Were you or your spouse born between 1950 to 1953? Read This!
Know someone who was? You owe it to them to pass this on!
If you were born before 1/2/1954 you may be leaving free Social Security money on the table. A once popular Social Security collection strategy called “Claim Now, Claim More Later” was outlawed with the budget act of 2015. Basically, a spouse was able to file a restricted application which allowed them to gain access to their spousal benefit while letting their own benefit earn 8% per year in delayed credits from the ages of 66 to 70. For those of you that don’t know, the spousal benefit is equal to 50% of your spouse’s Primary Insurance Amount or PIA. An example would be if your spouse has a monthly PIA of $2,000 you would be entitled to $1,000 in spousal benefits at your Full Retirement Age or FRA which is age 66. The good news is that anyone born before 1/2/1954 is grandfathered in, the bad news is time is running out to take advantage of this potential windfall. This is because in 2019, the last of the grandfathered cohorts turns 66 which is their FRA for Social Security collection purposes.
The sweet spot to getting the most return out of this strategy is a couple who are the same age, or close to it, and have similar Social Security benefits and were born before 1/2/1954. By filing what is known as a “Restricted Application” the spouse can collect 50% of their spouses PIA between the ages of 66 to 70 while their own benefit grows. At 70, they now switch to their own maximum benefit, which includes 4 years of delayed credits.
Let’s Look at an Example:
Let’s assume John and Jane are both 66 years old in 2019 making them eligible for this strategy. Let’s also assume that they are both entitled to a PIA of $2,800 at FRA (66). Rather than both of them collecting on their own benefit, we are going to have John collect his own benefit of $2,800 a month. Now, because John has “turned on” his benefit, Jane is able to file a restricted application for her spousal benefit which is equal to 50% of John’s PIA, or $1,400 a month. This strategy will provide them with some extra income while Jane’s benefit earns 8% per year in delayed credits until she turns 70 at which time, she will switch over to collecting off of her own benefit which will have grown from $2,800 a month to $3,696, a whopping 32% increase! Assuming they both live to 90, this strategy will give them a cumulative lifetime benefit of $1,760,640 vs. only $1,612,800 had they both filed for their own benefit at age 66 (FRA) which is a difference of $147,840!
The chart below illustrates the different potential outcomes for John and Jane.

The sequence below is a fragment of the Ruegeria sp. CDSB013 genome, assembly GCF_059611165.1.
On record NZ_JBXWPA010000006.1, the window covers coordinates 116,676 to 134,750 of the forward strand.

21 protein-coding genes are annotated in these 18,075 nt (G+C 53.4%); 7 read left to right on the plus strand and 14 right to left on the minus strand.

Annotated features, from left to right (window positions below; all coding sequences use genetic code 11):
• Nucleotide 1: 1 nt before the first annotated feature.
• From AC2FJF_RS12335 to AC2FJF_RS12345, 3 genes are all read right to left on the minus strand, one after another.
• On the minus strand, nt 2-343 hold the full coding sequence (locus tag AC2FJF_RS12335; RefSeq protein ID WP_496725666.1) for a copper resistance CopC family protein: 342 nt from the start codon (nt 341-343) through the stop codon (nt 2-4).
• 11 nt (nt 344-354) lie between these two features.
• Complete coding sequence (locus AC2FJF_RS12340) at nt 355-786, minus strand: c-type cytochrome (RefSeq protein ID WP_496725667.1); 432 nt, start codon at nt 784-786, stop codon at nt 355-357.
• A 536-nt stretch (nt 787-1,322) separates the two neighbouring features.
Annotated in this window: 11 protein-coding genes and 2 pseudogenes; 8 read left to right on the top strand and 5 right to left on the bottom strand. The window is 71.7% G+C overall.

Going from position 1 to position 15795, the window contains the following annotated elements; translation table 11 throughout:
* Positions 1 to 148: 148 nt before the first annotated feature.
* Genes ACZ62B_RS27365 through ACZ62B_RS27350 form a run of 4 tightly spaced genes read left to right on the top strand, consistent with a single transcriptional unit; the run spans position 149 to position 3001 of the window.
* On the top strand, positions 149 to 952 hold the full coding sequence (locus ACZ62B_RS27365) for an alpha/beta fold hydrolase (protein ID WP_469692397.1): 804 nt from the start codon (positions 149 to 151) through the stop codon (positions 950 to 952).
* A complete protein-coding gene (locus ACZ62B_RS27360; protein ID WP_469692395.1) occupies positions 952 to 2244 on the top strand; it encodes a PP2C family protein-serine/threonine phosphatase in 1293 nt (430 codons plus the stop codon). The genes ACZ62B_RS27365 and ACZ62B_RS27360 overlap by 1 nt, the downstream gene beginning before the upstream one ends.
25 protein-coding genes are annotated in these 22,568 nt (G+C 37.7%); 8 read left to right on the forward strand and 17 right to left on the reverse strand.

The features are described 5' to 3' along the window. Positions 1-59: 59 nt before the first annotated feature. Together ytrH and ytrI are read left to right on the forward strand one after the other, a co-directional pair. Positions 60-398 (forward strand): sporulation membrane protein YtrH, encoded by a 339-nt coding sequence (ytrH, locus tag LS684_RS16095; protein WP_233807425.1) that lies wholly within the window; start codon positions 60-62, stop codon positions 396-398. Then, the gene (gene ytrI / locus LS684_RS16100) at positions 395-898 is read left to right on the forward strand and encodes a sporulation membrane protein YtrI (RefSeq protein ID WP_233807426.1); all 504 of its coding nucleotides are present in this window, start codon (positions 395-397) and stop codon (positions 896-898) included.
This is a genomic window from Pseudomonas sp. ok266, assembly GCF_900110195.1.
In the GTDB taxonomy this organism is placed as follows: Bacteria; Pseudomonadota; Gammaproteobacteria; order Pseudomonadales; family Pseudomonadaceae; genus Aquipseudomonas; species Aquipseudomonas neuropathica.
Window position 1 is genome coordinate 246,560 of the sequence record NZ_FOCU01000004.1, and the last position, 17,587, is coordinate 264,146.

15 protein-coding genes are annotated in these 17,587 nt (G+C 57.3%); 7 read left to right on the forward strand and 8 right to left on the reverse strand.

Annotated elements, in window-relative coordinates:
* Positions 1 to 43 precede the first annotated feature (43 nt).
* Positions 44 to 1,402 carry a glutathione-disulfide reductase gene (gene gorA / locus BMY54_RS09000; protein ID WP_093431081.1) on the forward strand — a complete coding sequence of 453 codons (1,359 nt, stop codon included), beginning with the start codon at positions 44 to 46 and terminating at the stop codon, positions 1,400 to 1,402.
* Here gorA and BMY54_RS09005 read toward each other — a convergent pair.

SMALL DIFFERENCES IN BENEFITS
Timeline for Collecting benefits PIA = $2,800 PIA = $2,800
John’s individual benefits
Jane’s individual benefits
62 (75% of PIA)
66 (FRA, 100% of PIA)
70 (132% of PIA)
Below are the total lifetime Social Security benefits this couple would receive using different claiming strategies. As you can see, using the suggested strategy provides the highest lifetime benefits.
Estimated lifetime benefits
Both John and Jane live through age 90
Both collect at age 62 (Reduced Benefits)
Both collect at FRA (Full Benefits)
Both collect at age 70 (Enhanced Benefits)
Outlined strategy (Hybrid of Benefits)
John’s total individual benefits
Jane’s total individual benefits
Jane’s total spousal benefits (age 66-70)
Total combined benefits received
This illustration assumes that both earners are born prior to January 2, 1954 and they are the same age with the same PIA and life expectancy
This is a great strategy for those lucky enough to take advantage of it. In fact, the only strategy that beats it in our example is if John and Jane both wait until age 70 to collect (which only 2% of men and 4% of women actually do according to a 2015 study by the Center for Retirement Research at Boston College).
These are the criteria that need to be met to implement this strategy:
- The applicant must be born before 1/2/1954
- The applicant’s spouse must have filed for their own benefit which then allows the applicant to file for the spousal benefit
- The applicant must be Full Retirement Age or older, which is 66
- The applicant must not have previously filed for Social Security benefits
Another added benefit to this strategy is the enhanced survivor benefit that will be available to the surviving spouse should one spouse predecease the other. The surviving spouse is entitled to the higher of the two benefits going forward, $3,696 a month in this example.
If you think you or someone you know may be able to take advantage of this filing strategy, please reach out to us so we can look at your specific situation. There are a lot of other factors to consider such as income need, taxes, and longevity assumptions when deciding on the most appropriate filing strategy for you and your spouse. In addition, there is a specific way that you need to fill out the Social Security benefits application which we can help you with.
As always, it is our pleasure to serve as your financial advisors. Please pass this along to anyone you think may benefit from this article and if you have any questions please do not hesitate to give us a call.
David R Henderson
This is being provided for informational purposes only, and should not be construed as a recommendation to buy or sell any specific securities. Past performance is no guarantee of future results, and all investing involves risk. Index returns shown are not reflective of actual performance nor reflect fees and expenses applicable to investing. One cannot invest directly in an index. DCH Wealth Management, nor any of its members are tax accountants or legal attorneys, and do not provide tax or legal advice. For tax or legal advice, you should consult your tax or legal professional. The views expressed are those of DCH Wealth Management and do not necessarily reflect the views of Mutual Advisors, LLC or any of its affiliates.